‘With GameStop, we basically doubled our userbase in just a few days after having 13X’d it the year before’: Public’s Jannick Malling
- After a year of massive growth, investing app Public faced an incredible opportunity: the GameStop stock trading frenzy.
- Co-CEO Jannick Malling joins us on the podcast to discuss how he and his team navigated this flood of interest in his firm and where the company is headed in the future.
On today’s show, we’re going to explore opportunities. These types of opportunities we’ll be talking about don’t come around everyday but when they do, they can be transformative, if you’re able to really step up.
I talk to Jannick Malling, co-CEO and co-founder of investing app, Public. For younger investors, the meme stock rally offered an opportunity to participate, many for the first time, in the stock market. And for Jannick and Public, it offered an even bigger opportunity: to scale rapidly. But this required smart moves – Jannick and team distanced themselves from competitor Robinhood’s revenue model, pay for order flow, which became an important topic as it opened and closed trading windows on popular meme stocks. Jannick recognized the power in this Game Stop moment and shares his thinking that went into strategizing around it.
Last week, Public also released a new generative AI investment research tool called Alpha. It helps people, both newbies and experienced investors, learn more about the investment process and specific investments. Jannick shares his experience working with these new technologies, with a keen eye on how they can be used to service customers, and where they are headed in the future.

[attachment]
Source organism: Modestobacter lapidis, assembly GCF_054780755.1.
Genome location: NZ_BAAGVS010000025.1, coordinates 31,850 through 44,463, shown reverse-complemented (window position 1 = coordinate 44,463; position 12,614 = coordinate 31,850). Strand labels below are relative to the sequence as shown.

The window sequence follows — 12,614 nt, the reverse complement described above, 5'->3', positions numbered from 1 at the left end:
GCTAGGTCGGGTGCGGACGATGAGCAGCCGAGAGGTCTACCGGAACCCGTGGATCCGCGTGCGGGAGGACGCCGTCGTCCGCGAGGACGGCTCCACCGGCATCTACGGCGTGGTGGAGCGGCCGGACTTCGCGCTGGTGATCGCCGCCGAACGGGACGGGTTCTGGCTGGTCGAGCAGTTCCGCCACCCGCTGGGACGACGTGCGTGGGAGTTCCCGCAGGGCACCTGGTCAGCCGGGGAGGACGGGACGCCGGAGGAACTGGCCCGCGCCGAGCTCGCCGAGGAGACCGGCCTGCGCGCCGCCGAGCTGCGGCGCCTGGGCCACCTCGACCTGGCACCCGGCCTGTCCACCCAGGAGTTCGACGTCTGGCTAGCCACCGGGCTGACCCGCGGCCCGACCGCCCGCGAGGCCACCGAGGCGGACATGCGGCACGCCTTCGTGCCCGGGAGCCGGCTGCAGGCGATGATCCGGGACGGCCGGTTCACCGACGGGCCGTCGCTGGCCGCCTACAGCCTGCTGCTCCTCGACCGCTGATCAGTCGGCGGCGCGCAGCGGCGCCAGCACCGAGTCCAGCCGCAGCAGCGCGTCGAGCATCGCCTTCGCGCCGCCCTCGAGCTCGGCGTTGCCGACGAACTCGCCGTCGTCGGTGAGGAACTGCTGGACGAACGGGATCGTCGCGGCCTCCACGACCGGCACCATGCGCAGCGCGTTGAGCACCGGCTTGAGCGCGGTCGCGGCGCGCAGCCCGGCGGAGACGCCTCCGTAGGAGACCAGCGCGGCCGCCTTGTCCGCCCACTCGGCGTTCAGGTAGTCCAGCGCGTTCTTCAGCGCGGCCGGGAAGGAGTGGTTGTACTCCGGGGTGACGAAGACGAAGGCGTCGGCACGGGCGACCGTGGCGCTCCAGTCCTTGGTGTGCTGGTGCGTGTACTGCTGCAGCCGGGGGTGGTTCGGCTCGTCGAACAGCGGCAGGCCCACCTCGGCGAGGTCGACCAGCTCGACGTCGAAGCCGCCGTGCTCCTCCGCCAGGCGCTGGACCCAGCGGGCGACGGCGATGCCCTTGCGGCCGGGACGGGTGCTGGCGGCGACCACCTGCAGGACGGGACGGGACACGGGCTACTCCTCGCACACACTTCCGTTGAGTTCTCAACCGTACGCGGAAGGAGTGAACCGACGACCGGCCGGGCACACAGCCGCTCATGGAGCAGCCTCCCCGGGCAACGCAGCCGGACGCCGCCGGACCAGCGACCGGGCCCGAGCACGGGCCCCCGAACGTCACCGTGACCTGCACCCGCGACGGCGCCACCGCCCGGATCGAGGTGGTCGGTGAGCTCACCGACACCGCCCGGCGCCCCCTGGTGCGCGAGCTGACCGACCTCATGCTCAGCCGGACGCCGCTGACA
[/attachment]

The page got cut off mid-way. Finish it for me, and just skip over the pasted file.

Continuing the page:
Jannick Malling is my guest today on the Tearsheet Podcast.
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The following excerpts were edited for clarity.
Intro to Public
Hey, I'm Jannick Marling. I'm the co-founder and co-CEO of Public.com, which is an investing app where you can buy stocks and ETFs, but also treasuries, crypto, and alternatives. We've fractionalized access to a lot of different asset classes to allow everybody to build a portfolio with all kinds of assets that fit in their investing profile. We do a lot of work to provide a lot of context around those portfolios as well, through content and community. And as of this morning, we offer some AI-powered services as well.
Public’s community base
I would say our users are mostly younger people. We kind of over index on what you would call Millennials. That's the biggest cohort. But what's actually been kind of fascinating since we launched is we've had people from all walks of life, and it's actually much more of a diversified user base than I think many realize. We put some numbers out on this also, and it's much more gender neutral: around 40% of our users are women. And so it's a little bit less the classic, traditional finance guy.
We've really tried to make Public a company that can open up to the general public at large – hence, the name. And so everything in our product experience, everything in our brand has always over indexed on making it not just accessible, but actually approachable. Those are two similar sounding words, but there's a pretty big difference in the end.
Users’ investing experience